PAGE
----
9. i love foodie events cos i am a party animal and i love to be inspired. But recently...i found less events i want to participate in T_T sob sob....

    FG and TS...i love things who RSS my blog so that i don't have to upload (oh my lazy azz) but i guess some relationships need more work than others, eh?

    do you think some people really really sincerely has nothing to say other than "that looks good?" (maybe that's their honest opinion hehe)...should i try going around saying "that looks good?" (maybe not in your blog, baby HOHOHO

  10. Clara,
    Oh yes, those Daring Bakers and Tuesdays with Dorie really bring in the comments. It's hard though! I'm not much of a baker and to keep doing that every week and every month. Insane! I totally agree that if you really enjoy what you're doing, others will enjoy it too.

    Haha. Yes, there really is a blogger who doesn't say anything except that again and again. Not you though! There are so many blogging events, I can't keep up!

  11. Hi. I am a new blogger. Old to the food world but new to blogging about it. I just found and read all the way through your blog tips. I found it very interesting and informative. Thank you for posting such a useful bit of information online. I hope that I can take some of your tips to heart and become a prolific and PC blogger. Thanks again.

  12. Pastry Angie,
    Welcome to food blogging! It's a lovely community and I hope my tips were useful. Just all the stuff I wish I knew when I started out.

  13. Hi. I've being checking your blog lately and found it very honest and profound in content.

    I'm kind of new on food blogging and still have thousand things to learn from you all great bloggers.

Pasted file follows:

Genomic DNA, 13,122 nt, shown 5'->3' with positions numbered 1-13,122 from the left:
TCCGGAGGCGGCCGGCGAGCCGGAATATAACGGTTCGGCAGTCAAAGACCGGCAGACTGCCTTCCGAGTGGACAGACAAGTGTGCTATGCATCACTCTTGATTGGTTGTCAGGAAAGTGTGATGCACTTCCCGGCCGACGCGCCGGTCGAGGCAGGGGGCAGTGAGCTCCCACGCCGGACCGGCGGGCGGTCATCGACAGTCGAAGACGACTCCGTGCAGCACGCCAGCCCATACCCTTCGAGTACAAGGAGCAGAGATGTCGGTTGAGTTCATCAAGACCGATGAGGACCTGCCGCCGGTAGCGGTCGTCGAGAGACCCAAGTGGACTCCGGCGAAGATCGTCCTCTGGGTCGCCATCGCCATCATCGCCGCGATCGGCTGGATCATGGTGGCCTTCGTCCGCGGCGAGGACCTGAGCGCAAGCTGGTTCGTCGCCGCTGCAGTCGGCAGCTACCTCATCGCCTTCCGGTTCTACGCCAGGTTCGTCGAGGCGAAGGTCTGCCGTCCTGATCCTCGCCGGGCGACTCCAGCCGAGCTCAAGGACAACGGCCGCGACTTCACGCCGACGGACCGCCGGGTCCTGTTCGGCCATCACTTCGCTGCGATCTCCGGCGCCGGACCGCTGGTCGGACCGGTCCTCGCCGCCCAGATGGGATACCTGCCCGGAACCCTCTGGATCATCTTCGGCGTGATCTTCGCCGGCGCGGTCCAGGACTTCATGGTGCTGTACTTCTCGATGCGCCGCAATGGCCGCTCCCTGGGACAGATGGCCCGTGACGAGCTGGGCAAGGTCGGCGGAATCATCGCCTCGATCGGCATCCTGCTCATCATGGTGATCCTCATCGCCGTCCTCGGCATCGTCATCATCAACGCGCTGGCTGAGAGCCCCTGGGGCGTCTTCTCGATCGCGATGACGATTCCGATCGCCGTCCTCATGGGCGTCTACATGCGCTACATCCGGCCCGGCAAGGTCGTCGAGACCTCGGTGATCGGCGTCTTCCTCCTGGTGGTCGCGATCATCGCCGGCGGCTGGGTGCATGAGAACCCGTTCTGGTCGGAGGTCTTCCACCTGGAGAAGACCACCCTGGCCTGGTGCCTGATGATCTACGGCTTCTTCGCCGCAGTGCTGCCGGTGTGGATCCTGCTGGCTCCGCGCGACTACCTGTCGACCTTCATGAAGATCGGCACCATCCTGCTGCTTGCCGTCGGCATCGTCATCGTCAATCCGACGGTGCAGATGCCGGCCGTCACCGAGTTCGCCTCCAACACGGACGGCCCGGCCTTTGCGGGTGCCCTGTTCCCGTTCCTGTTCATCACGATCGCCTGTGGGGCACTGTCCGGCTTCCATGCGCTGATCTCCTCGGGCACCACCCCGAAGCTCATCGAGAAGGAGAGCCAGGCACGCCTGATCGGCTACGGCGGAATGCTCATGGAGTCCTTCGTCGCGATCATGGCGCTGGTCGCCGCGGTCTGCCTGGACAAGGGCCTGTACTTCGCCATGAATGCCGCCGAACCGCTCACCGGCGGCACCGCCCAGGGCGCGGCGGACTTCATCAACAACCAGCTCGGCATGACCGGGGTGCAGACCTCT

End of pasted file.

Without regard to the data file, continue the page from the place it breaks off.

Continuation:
Is true we tend to follow those "cute" blogs with nice pictures but at the end a good food blog should be about good food. I've seeing your recipes and truly like them. I find your site inspiring.


    Heidi Leon

    ps. and thanks for the amazing tips!.

  14. Hi Heidi,
    Profound? Well, I don't know about that, but thanks for saying so! :) Thanks for such nice words. I hope you find this series, or my blog useful.

  15. WC ever since you wrote this series of posts I find myself returning to it and referring to it frequently. Whenever I see someone else has used one of my recipes and posted it on their blog and I see a "find this recipe here" I CRINGE! I want to send them a link to your site and tell them to learn proper blog etiquette!

    Thank you so much for taking the time to write such an informative series of posts. When peeps sign up for Blogger this should be on the first page of info that they see so they can learn the ins and outs :)

  16. Meal Planner,
    I still cringe! And seriously, if we cringe when people use our info but don't acknowledge it, surely they don't want the same thing happening to them? Or perhaps they do and they want it to look like they came up with it all on their own?

  17. Thank you so much I have been wanting to start a food blog for a long time actually started with 2 posts about 9 months ago and now after reading your tips I am going full steam ahead!!

    Thanks for all the good advice and helpful links!!

    Have a great food journey!!!

  18. Sharon,
    Good luck! I wrote about three posts when I started and then nothing for three months before picking it up again.

  19. Dear Wandering Chopsticks,

    Thank you for the tips! I've had a food blog for a while but didn't know how to increase its traffic. I've just registered with FoodGawker and TasteSpotting, hopefully that will help.

    I have a question though: if I don't write recipes but do want to join in the food blogging events, what should I do? Are there events for non-recipe bloggers and where can I find them?

    Thank you again,

  20. Ubercmuc,
    Unfortunately, I don't know of any food blogging events for restaurant review sites. You can check the links I have to the aggregate links of food events and see if anyone started any.